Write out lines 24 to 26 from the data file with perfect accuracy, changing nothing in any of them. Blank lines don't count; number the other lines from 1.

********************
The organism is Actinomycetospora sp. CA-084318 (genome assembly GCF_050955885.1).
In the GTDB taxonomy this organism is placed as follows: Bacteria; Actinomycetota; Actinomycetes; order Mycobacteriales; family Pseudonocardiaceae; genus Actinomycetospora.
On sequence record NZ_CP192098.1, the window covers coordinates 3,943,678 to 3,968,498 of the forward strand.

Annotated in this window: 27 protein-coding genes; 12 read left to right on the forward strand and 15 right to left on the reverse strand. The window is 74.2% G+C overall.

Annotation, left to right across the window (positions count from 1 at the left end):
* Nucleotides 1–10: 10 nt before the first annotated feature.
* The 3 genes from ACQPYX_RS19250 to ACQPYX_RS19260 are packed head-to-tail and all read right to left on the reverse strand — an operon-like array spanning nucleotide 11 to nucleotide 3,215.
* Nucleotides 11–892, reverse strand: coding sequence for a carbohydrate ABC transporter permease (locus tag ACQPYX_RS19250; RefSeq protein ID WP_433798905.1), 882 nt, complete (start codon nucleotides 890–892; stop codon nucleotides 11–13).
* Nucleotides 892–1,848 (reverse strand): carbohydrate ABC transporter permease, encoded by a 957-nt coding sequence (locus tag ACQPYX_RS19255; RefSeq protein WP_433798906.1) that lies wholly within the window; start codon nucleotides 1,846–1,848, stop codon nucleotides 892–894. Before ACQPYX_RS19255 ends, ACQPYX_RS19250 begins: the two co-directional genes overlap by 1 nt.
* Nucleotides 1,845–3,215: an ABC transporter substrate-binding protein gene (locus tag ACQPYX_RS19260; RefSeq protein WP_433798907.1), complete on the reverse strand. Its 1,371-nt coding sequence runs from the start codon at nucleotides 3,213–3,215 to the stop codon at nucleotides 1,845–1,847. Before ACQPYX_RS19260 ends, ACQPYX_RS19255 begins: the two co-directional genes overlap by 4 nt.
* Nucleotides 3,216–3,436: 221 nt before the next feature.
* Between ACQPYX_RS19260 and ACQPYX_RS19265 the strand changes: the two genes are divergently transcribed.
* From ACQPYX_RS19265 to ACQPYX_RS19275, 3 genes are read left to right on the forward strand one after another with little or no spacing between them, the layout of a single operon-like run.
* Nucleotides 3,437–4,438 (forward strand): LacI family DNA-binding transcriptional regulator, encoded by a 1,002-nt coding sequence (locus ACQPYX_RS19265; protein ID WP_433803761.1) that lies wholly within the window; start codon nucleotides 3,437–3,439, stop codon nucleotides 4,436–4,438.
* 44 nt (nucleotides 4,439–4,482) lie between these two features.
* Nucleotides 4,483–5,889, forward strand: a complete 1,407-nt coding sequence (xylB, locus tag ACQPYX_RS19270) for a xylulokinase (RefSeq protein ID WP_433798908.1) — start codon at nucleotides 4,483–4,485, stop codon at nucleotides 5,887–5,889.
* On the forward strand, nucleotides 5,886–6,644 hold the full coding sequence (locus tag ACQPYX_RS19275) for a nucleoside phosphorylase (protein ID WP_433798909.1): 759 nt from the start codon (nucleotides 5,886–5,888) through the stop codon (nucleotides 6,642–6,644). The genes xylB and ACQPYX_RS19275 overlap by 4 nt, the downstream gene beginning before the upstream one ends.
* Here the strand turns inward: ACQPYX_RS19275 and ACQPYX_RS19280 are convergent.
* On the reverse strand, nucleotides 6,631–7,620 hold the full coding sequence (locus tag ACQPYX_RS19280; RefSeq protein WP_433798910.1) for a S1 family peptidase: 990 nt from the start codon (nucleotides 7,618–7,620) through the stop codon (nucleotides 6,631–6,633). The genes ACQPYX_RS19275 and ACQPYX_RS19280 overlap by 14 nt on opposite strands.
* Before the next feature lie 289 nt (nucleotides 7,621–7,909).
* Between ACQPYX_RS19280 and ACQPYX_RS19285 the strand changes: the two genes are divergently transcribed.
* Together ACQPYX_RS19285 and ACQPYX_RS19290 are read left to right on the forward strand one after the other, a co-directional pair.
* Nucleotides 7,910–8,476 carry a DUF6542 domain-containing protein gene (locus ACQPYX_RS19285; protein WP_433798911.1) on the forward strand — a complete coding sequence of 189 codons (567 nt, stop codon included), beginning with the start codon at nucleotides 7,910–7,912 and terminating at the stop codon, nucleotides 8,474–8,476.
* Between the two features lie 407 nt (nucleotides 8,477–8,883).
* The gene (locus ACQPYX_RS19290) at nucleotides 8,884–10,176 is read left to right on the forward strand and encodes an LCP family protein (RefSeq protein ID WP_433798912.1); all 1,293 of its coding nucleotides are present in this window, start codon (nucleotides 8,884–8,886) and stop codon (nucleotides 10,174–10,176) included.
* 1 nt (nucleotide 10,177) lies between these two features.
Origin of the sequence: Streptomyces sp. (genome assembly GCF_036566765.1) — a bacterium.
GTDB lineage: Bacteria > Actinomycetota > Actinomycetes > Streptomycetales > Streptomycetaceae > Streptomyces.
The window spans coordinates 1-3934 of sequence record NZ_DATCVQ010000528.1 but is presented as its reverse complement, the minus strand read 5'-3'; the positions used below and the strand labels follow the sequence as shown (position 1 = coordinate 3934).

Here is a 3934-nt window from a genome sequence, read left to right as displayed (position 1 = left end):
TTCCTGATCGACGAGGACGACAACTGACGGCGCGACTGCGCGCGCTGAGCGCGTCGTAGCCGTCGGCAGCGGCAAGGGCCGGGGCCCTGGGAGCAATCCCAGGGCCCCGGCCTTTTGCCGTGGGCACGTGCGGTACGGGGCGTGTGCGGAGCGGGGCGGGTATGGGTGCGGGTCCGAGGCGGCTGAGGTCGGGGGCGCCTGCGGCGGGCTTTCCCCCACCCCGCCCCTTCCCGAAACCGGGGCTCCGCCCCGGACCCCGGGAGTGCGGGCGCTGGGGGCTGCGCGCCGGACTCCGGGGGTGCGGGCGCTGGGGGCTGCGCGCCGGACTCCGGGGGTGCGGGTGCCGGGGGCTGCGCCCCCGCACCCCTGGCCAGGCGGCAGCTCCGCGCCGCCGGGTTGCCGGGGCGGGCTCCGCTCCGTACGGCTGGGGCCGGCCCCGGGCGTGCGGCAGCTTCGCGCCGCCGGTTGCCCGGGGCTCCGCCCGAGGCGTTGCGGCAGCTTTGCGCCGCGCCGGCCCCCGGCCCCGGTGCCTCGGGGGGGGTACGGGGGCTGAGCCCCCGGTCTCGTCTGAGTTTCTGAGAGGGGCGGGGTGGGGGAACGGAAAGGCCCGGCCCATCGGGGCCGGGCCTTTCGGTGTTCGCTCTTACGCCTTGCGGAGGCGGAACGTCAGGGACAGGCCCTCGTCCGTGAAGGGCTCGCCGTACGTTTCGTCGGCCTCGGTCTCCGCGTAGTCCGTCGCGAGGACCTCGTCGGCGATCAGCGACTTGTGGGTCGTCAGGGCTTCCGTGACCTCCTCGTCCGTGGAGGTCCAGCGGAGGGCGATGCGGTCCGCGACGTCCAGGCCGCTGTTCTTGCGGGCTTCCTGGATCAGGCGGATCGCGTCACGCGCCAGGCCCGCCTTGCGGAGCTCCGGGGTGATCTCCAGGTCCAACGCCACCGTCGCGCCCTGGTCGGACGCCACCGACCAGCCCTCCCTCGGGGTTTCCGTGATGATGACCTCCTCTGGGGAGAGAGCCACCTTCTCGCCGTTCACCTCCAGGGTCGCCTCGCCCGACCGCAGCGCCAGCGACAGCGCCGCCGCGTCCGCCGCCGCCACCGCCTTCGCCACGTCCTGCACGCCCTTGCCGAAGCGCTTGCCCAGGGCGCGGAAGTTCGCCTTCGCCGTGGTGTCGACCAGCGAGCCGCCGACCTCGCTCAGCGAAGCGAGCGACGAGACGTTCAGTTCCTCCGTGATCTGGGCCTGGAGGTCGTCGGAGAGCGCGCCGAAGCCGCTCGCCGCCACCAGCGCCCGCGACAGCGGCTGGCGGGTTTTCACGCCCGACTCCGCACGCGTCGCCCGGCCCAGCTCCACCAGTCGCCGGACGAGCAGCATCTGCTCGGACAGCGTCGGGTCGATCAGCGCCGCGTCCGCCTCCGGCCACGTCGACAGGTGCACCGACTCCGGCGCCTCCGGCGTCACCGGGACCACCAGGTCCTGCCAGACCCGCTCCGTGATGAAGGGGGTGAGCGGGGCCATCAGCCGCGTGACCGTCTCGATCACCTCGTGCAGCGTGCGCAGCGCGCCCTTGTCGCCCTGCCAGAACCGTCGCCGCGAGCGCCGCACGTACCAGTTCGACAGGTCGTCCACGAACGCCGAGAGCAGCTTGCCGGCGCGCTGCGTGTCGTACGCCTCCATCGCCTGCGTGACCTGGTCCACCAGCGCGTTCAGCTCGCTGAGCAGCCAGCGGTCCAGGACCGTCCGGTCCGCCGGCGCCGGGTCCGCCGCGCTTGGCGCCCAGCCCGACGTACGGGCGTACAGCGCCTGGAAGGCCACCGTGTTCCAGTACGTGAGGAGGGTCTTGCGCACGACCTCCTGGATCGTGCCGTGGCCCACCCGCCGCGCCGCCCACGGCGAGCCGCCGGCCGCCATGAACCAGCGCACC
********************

* Between the two features lie 407 nt (nucleotides 8,477–8,883).
* The gene (locus ACQPYX_RS19290) at nucleotides 8,884–10,176 is read left to right on the forward strand and encodes an LCP family protein (RefSeq protein ID WP_433798912.1); all 1,293 of its coding nucleotides are present in this window, start codon (nucleotides 8,884–8,886) and stop codon (nucleotides 10,174–10,176) included.
* 1 nt (nucleotide 10,177) lies between these two features.